One of the oldest group of loci investigated for variation in humans are the ABO antigen markers. There are several reasons for this. First, you can assay them with pre-DNA methods. Second, they vary a lot. Third, they’re very important for things like blood donation.
The fact that they vary a lot means that researchers in the early 20th century used these markers to try and figure out population history. This was not workable for two reasons. First, looking at a locus here and there is not really informative. Y and mtDNA have special characteristics, but even these markers are really informative in a broader context. Second, the ABO locus is subject to natural selection. More precisely, it looks like a lot of immunological markers the ABO locus is subject to balancing selection which keeps it quite diverse.
What does this mean? Basically, variation at any locus is going to turnover. All the polymorphism will “coalesce” back to a common ancestor. The date of coalescence is going to be conditional on parameters such as genetic drift, and selection. Strong sweeps mean all the variance is removed and the coalescence is shallow. Similarly, bottlenecks mean short lifetimes for lineages, since drift cranks away variation. Balancing selection results in the opposite effect. At immunological loci the coalescence is often deeper than the time between the separation of species. The reason is that frequency-dependent selection prevents rare alleles from going extinct (the fitness goes up the rarer the allele).
This is the context of a new preprint, ABO genetic variation in Neanderthals and Denisovans:
Variation at the ABO locus was one of the earliest sources of data in the study of human population identity and history, and to this day remains widely genotyped due to its importance in blood and tissue transfusions. As one of the first genetic markers, variation at the ABO gene has been studied for over 60 years, and yet there are some aspects of its evolution that remain mysterious. Here, we look at ABO blood type variants in our archaic relatives: Neanderthals and Denisovans. Our goal is to understand the genetic landscape of the ABO gene in archaic humans, and how it relates to modern human ABO variation. We analyze coding variation at the ABO locus from next-generation sequences in ~2,500 individuals from 28 populations, including three Neanderthal and one Denisovan individuals. We use the modern human haplotypes to impute ABO genotypes for the four archaic human genomes. We found that the Siberian Neanderthals, Altai and Chagyrskaya, are both homozygous for a derived Neanderthal variant of the O allele, while the European Neanderthal, Vindija, is a heterozygote for two derived Neanderthal variants, an O variant different from Altai and Chagyrskaya, and a rare cis-AB variant. The Denisovan individual is homozygous for an ancestral variant of the O allele, similar to variants found widely in modern humans. Perhaps more surprisingly, the derived O allele variant found in the Altai Neanderthal can be found at low frequencies in modern European and Southeast Asian individuals, and the derived O allele variant found in the Vindija Neanderthal is also found at very low frequency in East Asian individuals. Our genetic distance analyses suggests both alleles were introgressed through Neanderthal-human gene flow. In summary, our study identifies the genetic variation of the ABO gene in archaic humans, we find that ABO allele diversity in Neanderthals was likely high, and that some of these alleles still survive in modern humans due to inbreeding with Neanderthals.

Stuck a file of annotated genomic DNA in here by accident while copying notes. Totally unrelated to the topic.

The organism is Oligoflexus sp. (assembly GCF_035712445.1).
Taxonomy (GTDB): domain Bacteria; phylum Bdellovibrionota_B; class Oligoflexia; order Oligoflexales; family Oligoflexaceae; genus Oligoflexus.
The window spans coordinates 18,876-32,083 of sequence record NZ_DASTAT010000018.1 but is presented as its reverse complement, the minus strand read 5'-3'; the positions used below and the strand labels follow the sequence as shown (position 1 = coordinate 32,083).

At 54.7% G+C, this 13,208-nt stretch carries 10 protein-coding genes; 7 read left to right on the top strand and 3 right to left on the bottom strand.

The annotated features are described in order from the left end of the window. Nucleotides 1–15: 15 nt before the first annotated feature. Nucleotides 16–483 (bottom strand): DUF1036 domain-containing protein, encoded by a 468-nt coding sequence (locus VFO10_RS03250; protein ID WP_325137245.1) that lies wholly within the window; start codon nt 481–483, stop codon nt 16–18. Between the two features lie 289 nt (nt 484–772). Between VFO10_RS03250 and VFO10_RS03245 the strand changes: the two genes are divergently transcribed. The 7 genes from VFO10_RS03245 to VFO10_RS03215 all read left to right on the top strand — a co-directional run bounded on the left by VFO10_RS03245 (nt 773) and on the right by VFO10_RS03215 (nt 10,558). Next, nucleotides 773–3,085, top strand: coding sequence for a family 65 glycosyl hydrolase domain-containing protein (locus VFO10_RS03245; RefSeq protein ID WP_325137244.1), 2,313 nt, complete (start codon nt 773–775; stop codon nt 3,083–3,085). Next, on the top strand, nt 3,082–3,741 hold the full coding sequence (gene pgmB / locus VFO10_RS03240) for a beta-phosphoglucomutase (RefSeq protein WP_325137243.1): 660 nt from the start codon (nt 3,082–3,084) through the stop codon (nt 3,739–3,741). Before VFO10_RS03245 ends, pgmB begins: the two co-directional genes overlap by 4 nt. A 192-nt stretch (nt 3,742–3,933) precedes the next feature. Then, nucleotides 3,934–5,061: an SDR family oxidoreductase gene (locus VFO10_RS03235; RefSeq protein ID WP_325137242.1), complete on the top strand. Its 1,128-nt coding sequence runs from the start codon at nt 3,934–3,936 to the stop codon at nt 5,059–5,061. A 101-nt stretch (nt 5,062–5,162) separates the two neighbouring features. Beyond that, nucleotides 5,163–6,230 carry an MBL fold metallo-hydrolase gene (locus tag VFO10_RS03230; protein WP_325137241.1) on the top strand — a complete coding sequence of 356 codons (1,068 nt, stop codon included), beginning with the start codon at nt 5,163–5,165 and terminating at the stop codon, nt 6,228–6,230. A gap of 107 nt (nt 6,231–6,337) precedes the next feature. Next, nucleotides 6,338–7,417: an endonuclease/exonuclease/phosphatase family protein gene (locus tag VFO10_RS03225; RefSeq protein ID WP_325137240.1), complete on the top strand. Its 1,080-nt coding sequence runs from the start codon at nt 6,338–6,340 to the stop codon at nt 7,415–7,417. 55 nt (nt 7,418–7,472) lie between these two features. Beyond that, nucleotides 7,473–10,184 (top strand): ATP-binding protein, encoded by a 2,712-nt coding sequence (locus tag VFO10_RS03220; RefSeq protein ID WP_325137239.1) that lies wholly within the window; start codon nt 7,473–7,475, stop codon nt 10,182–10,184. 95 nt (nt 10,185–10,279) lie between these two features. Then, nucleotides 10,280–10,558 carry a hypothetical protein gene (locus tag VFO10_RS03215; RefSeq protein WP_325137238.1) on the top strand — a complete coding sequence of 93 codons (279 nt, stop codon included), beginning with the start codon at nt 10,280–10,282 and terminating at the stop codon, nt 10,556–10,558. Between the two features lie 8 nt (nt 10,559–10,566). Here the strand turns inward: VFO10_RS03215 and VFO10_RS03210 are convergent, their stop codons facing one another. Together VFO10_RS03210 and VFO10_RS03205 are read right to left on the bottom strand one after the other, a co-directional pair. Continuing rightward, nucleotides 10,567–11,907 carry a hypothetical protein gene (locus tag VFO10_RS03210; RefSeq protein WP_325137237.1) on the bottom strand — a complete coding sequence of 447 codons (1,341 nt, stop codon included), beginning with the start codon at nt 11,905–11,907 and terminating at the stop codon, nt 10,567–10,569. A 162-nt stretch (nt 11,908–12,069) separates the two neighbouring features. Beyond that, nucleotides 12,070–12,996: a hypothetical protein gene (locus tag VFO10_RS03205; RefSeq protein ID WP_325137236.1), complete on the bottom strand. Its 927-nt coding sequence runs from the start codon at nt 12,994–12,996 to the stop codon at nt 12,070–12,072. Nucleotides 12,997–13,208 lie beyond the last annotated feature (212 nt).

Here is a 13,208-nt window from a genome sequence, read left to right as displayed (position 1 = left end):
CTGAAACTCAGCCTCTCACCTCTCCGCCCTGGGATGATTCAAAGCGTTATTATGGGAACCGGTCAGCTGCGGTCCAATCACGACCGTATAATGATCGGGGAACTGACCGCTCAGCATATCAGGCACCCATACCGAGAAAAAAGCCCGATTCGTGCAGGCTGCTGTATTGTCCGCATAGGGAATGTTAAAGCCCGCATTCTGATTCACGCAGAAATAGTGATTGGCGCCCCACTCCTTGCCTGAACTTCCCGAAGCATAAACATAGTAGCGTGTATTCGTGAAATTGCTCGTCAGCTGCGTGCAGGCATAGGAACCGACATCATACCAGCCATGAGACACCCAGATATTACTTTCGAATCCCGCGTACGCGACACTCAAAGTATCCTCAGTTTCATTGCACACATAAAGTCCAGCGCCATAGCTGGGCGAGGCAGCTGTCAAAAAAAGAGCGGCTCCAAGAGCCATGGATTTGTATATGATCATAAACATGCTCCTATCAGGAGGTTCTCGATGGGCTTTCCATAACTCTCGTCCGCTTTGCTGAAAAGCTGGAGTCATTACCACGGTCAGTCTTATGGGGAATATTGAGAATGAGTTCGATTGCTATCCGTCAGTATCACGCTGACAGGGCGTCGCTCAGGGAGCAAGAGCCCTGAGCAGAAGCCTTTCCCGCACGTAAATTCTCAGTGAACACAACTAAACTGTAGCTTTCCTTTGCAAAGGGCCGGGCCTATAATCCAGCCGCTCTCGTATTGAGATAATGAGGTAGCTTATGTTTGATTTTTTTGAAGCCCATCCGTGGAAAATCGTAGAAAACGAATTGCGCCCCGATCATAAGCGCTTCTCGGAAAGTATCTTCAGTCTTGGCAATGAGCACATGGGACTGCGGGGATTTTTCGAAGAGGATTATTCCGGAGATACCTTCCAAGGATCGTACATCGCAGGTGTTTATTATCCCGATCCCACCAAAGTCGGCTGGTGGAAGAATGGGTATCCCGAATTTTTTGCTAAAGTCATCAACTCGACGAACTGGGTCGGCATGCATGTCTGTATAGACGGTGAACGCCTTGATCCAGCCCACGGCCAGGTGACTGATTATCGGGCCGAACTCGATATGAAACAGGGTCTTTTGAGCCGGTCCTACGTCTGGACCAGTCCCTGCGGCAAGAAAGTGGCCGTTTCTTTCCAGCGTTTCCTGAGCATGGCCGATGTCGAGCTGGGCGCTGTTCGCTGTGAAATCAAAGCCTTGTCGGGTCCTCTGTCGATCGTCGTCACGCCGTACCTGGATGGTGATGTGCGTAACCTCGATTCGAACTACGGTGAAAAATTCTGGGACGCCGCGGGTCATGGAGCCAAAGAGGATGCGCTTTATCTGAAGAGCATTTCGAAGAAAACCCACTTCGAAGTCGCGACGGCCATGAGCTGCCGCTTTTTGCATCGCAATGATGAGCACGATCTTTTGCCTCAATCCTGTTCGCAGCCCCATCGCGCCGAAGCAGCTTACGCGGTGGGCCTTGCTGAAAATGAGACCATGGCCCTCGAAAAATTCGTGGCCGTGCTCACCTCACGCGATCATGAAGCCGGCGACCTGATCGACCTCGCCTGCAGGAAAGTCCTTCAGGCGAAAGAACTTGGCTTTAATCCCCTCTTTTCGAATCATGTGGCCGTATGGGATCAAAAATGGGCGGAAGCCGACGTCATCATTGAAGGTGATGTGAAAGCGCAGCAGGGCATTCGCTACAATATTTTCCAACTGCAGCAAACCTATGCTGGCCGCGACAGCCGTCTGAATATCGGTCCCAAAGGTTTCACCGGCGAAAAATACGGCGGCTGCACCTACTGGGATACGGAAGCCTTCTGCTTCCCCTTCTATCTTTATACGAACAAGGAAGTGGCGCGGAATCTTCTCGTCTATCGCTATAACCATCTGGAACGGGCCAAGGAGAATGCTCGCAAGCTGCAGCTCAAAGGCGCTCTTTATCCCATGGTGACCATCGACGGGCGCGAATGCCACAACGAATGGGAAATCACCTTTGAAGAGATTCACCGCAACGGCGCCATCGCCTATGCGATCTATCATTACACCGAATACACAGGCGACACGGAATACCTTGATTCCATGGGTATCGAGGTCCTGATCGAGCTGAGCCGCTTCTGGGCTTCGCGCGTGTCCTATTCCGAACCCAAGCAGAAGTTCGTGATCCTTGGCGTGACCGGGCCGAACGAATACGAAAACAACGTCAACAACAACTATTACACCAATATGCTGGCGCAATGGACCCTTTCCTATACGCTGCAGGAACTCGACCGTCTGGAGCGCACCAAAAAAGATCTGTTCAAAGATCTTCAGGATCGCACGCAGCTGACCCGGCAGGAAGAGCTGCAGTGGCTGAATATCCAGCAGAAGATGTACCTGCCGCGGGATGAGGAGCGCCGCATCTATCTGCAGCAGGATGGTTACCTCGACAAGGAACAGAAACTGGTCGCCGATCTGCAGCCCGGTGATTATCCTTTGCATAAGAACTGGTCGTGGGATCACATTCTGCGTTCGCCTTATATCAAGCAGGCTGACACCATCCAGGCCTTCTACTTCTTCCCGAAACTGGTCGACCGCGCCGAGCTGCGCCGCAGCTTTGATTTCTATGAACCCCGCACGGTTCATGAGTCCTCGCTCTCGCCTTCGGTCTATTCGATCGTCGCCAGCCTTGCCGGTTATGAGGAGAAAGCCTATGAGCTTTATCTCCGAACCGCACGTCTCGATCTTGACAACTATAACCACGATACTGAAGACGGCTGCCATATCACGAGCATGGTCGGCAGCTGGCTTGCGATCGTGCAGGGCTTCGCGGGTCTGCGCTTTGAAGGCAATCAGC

The results are in alignment with theoretical expectations (which were probabilistic though). Alleles from these Eurasian hominins are probably beneficial in some way. Admixture with diverged lineages is a way to “rescue” diversity that may have been lost. The interesting point in the discussion though is that the Neanderthal population that the rare alleles were obtained had more variation than the small samples of European and Altai Neanderthals that we have now. This is not surprising, as it was probably a Near Eastern extension of European Neanderthals, and may even had have a larger long-term effective population than the groups further north.